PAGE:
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J Virol. 2004 Dec;78(23):13053-61.

Amino acid substitutions in the F-specific domain in the stalk of the newcastle disease virus HN protein modulate fusion and interfere with its interaction with the F protein.

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Department of Molecular Genetics and Microbiology, University of Massachusetts Medical School, 55 Lake Ave. North, Worcester, MA 01655-0122, USA.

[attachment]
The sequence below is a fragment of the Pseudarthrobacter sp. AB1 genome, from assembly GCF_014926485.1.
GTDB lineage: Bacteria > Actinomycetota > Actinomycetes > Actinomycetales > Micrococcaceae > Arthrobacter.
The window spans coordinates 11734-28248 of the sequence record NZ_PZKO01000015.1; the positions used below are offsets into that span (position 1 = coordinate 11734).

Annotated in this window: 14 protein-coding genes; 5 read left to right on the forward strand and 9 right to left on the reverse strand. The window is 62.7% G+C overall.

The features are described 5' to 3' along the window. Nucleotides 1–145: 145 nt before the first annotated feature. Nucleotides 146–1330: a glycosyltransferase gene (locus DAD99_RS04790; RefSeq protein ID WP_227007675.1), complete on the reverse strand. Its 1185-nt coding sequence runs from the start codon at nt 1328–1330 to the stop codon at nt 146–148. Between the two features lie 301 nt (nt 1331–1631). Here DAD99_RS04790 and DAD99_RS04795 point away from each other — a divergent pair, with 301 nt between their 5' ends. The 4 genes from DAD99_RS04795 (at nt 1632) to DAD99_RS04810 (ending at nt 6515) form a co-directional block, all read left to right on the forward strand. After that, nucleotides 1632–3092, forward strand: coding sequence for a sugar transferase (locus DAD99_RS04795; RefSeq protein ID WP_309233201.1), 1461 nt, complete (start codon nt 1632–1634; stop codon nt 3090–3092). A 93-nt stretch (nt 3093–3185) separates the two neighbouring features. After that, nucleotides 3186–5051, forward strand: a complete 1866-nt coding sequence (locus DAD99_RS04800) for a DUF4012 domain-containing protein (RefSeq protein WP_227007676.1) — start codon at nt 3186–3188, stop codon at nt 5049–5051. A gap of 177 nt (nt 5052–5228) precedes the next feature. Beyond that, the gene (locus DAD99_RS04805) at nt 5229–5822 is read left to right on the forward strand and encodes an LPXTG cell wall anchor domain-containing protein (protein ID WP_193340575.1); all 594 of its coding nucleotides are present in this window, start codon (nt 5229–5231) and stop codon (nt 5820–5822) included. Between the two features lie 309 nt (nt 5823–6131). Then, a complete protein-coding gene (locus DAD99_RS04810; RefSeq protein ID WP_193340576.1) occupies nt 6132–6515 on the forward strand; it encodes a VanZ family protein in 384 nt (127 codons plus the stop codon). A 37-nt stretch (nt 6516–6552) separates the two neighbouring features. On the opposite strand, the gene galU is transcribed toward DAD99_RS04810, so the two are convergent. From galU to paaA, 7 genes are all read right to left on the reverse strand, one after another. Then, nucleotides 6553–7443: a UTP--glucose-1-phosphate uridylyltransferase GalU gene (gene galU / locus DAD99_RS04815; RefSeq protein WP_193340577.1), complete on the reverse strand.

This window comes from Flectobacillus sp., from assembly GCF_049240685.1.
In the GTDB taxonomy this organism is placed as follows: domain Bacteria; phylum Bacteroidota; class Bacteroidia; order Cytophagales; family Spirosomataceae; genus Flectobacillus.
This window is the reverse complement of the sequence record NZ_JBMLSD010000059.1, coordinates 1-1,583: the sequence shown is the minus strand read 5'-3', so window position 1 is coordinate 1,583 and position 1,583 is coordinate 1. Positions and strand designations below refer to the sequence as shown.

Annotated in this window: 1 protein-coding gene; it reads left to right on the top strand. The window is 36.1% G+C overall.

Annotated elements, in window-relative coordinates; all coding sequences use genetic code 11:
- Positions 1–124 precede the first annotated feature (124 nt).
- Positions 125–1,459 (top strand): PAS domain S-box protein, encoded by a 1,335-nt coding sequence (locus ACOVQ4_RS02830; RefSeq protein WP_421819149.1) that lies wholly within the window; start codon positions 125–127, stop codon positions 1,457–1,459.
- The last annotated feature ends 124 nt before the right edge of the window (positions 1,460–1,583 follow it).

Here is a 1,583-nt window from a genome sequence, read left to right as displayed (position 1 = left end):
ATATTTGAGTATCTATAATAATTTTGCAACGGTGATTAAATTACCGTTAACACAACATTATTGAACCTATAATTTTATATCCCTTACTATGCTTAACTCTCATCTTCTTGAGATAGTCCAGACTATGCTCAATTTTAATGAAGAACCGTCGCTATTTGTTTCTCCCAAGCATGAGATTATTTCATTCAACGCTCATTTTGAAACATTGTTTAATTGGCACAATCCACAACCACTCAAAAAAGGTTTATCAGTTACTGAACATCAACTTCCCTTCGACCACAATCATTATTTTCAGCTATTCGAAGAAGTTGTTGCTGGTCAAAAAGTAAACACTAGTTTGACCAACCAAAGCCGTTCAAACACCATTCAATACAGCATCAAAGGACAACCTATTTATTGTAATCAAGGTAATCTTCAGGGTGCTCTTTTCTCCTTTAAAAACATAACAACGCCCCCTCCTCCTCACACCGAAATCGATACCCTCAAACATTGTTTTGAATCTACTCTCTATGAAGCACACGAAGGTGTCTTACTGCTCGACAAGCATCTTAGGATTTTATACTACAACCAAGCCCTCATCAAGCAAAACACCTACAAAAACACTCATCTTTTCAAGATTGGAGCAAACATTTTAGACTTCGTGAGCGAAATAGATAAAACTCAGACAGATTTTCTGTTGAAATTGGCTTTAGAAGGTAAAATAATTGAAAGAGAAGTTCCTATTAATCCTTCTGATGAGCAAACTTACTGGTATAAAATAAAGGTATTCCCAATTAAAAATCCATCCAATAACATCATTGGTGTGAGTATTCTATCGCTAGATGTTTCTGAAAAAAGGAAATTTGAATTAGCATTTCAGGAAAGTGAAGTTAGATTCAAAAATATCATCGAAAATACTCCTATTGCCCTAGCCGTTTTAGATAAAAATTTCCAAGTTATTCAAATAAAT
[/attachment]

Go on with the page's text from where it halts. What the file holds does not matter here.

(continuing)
The hemagglutinin-neuraminidase (HN) protein of Newcastle disease virus mediates attachment to sialic acid receptors, as well as cleavage of the same moiety. HN also interacts with the other viral glycoprotein, the fusion (F) protein, to promote membrane fusion. The ectodomain of the HN spike consists of a stalk and a terminal globular head. The most conserved part of the stalk consists of two heptad repeats separated by a nonhelical intervening region (residues 89 to 95). Several amino acid substitutions for a completely conserved proline residue in this region not only impair fusion and the HN-F interaction but also decrease neuraminidase activity in the globular domain, suggesting that the substitutions may alter HN structure. Substitutions for L94 also interfere with fusion and the HN-F interaction but have no significant effect on any other HN function. Amino acid substitutions at other positions in the intervening region also modulate only fusion. In all cases, diminished fusion correlates with a decreased ability of the mutated HN protein to interact with F at the cell surface. These findings indicate that the intervening region is critical to the role of HN in the promotion of fusion and may be directly involved in its interaction with the homologous F protein.

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